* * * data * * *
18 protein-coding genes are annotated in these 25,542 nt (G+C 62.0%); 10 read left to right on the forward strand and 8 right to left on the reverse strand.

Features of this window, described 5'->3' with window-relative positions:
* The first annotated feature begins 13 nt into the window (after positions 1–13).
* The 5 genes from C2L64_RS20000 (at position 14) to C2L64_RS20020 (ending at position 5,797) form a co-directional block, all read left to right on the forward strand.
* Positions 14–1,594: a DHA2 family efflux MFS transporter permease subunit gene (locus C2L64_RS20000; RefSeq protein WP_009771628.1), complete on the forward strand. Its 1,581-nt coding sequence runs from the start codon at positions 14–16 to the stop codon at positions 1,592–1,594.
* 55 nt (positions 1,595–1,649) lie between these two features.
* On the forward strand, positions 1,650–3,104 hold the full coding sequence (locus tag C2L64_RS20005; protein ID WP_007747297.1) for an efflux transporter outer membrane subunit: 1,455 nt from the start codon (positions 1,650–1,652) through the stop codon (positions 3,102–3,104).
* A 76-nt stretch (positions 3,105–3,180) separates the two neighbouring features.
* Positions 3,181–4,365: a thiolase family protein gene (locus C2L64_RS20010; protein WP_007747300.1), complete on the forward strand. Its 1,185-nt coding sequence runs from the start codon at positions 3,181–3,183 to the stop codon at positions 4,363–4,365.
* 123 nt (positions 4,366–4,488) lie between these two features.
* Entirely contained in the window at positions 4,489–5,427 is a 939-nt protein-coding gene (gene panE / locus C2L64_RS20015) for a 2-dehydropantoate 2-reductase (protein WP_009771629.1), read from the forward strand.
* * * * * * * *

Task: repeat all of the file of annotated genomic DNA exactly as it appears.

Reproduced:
18 protein-coding genes are annotated in these 25,542 nt (G+C 62.0%); 10 read left to right on the forward strand and 8 right to left on the reverse strand.

Features of this window, described 5'->3' with window-relative positions:
* The first annotated feature begins 13 nt into the window (after positions 1–13).
* The 5 genes from C2L64_RS20000 (at position 14) to C2L64_RS20020 (ending at position 5,797) form a co-directional block, all read left to right on the forward strand.
* Positions 14–1,594: a DHA2 family efflux MFS transporter permease subunit gene (locus C2L64_RS20000; RefSeq protein WP_009771628.1), complete on the forward strand. Its 1,581-nt coding sequence runs from the start codon at positions 14–16 to the stop codon at positions 1,592–1,594.
* 55 nt (positions 1,595–1,649) lie between these two features.
* On the forward strand, positions 1,650–3,104 hold the full coding sequence (locus tag C2L64_RS20005; protein ID WP_007747297.1) for an efflux transporter outer membrane subunit: 1,455 nt from the start codon (positions 1,650–1,652) through the stop codon (positions 3,102–3,104).
* A 76-nt stretch (positions 3,105–3,180) separates the two neighbouring features.
* Positions 3,181–4,365: a thiolase family protein gene (locus C2L64_RS20010; protein WP_007747300.1), complete on the forward strand. Its 1,185-nt coding sequence runs from the start codon at positions 3,181–3,183 to the stop codon at positions 4,363–4,365.
* 123 nt (positions 4,366–4,488) lie between these two features.
* Entirely contained in the window at positions 4,489–5,427 is a 939-nt protein-coding gene (gene panE / locus C2L64_RS20015) for a 2-dehydropantoate 2-reductase (protein WP_009771629.1), read from the forward strand.